A healthy diet before pregnancy may reduce the risk of certain heart abnormalities in babies at birth, says a study.
The researchers from University of Utah quizzed around 19,000 women about the quantity and quality of their diet in the year leading up to their pregnancy.
The women were all part of the National Birth Defects Prevention Study.
Half of them had given birth to healthy babies, and half had babies with major heart abnormalities at birth between 1997 and 2009.
Previous studies suggest that multi-vitamin supplements might lower the risk while others suggest that better diet quality might make a difference to the rate of heart abnormalities at birth.
In this study, the diet quality was assessed using two validated scoring systems: the Mediterranean Diet Score, and the Diet Quality Index for Pregnancy (DQI-P).
Mothers in the top 25 percent (quartile) of diet quality had a significantly lower risk of having a baby with certain heart defects than those in the bottom 25 percent.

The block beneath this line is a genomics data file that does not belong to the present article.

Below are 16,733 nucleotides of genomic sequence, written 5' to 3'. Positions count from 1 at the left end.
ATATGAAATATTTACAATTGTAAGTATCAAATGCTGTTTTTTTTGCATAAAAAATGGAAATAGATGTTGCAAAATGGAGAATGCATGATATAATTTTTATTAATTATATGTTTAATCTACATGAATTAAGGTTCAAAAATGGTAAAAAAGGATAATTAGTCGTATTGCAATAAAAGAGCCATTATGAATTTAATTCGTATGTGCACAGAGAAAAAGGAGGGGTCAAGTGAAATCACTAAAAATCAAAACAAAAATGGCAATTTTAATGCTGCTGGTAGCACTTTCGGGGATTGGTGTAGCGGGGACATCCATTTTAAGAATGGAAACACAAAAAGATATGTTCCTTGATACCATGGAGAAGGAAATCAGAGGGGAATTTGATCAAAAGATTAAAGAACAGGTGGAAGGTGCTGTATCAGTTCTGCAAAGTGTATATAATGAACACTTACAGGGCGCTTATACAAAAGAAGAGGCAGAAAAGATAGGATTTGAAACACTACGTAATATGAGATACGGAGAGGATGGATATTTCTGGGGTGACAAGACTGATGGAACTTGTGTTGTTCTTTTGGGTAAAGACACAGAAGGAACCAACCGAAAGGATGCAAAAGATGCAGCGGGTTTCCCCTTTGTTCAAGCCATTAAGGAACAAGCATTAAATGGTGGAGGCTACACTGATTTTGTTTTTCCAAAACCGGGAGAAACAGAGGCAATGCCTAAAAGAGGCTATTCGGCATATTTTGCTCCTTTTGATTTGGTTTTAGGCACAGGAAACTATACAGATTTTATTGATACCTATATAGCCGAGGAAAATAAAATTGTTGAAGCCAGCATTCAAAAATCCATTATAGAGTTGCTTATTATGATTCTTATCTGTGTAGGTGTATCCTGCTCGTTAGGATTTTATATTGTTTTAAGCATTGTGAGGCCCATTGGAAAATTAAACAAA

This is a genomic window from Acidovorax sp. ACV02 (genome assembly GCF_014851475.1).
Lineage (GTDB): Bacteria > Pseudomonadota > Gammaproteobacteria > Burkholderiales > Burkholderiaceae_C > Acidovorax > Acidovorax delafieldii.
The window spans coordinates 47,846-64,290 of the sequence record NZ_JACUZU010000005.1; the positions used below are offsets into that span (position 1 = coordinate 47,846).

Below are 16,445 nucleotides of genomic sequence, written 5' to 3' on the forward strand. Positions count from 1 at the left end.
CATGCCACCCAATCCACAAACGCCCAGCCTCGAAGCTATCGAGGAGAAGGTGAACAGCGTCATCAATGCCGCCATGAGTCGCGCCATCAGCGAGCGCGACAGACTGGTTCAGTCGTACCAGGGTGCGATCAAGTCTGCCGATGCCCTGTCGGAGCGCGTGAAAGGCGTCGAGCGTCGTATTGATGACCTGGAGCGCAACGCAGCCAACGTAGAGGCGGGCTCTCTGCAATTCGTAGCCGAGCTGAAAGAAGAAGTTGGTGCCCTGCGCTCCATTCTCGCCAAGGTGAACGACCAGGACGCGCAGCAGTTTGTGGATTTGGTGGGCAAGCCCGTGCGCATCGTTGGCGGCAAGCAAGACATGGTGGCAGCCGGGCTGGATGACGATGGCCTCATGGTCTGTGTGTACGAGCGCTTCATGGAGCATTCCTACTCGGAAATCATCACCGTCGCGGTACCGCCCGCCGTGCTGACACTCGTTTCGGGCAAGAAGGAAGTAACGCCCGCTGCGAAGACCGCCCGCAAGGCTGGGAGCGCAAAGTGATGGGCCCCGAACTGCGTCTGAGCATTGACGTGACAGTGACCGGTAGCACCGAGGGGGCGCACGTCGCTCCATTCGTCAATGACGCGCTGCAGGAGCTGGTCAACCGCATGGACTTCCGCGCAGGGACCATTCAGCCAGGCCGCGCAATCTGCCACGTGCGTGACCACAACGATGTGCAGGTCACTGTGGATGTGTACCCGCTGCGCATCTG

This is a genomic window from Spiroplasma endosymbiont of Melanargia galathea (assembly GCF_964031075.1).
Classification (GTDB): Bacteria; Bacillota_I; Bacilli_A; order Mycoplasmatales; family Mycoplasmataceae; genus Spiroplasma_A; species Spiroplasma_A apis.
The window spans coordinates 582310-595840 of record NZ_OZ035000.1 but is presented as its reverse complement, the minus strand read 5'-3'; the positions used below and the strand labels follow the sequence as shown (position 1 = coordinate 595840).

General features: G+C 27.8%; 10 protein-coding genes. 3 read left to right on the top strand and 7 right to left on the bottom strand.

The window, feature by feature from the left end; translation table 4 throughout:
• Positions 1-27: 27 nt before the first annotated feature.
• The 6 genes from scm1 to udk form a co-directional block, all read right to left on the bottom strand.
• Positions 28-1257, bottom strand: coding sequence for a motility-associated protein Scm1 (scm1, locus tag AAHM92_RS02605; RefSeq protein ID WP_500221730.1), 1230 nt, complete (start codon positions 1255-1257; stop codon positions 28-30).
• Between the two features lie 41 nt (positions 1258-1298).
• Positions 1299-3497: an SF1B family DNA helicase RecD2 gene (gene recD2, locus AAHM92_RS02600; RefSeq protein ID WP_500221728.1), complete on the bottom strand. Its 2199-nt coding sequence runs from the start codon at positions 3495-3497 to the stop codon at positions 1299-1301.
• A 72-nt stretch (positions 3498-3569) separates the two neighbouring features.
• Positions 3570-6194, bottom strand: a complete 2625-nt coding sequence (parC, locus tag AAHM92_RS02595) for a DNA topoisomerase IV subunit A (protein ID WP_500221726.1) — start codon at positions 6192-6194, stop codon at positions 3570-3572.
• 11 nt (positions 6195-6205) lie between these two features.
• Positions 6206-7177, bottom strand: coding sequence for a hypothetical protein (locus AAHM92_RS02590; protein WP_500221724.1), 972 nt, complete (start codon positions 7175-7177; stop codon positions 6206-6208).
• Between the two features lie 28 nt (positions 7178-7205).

Better diet was associated with a 37 percent lower risk of tetralogy of Fallot and a 23 percent lower risk of atrial septal defects.
Atrial septal defects refer to holes in the wall of the septum, which divides the upper chambers (atria) of the heart.
Tetralogy of Fallot is a complex abnormality which can lead to dangerously low oxygen levels in the blood going to the rest of the body.
However, researchers said this is an observational study, so no definitive conclusions about cause and effect can be drawn, but similar associations have been found for diet before pregnancy and some other birth defects, including cleft palate and neural tube defects.
The study was published in the BMJ journal Archives of Disease in Childhood.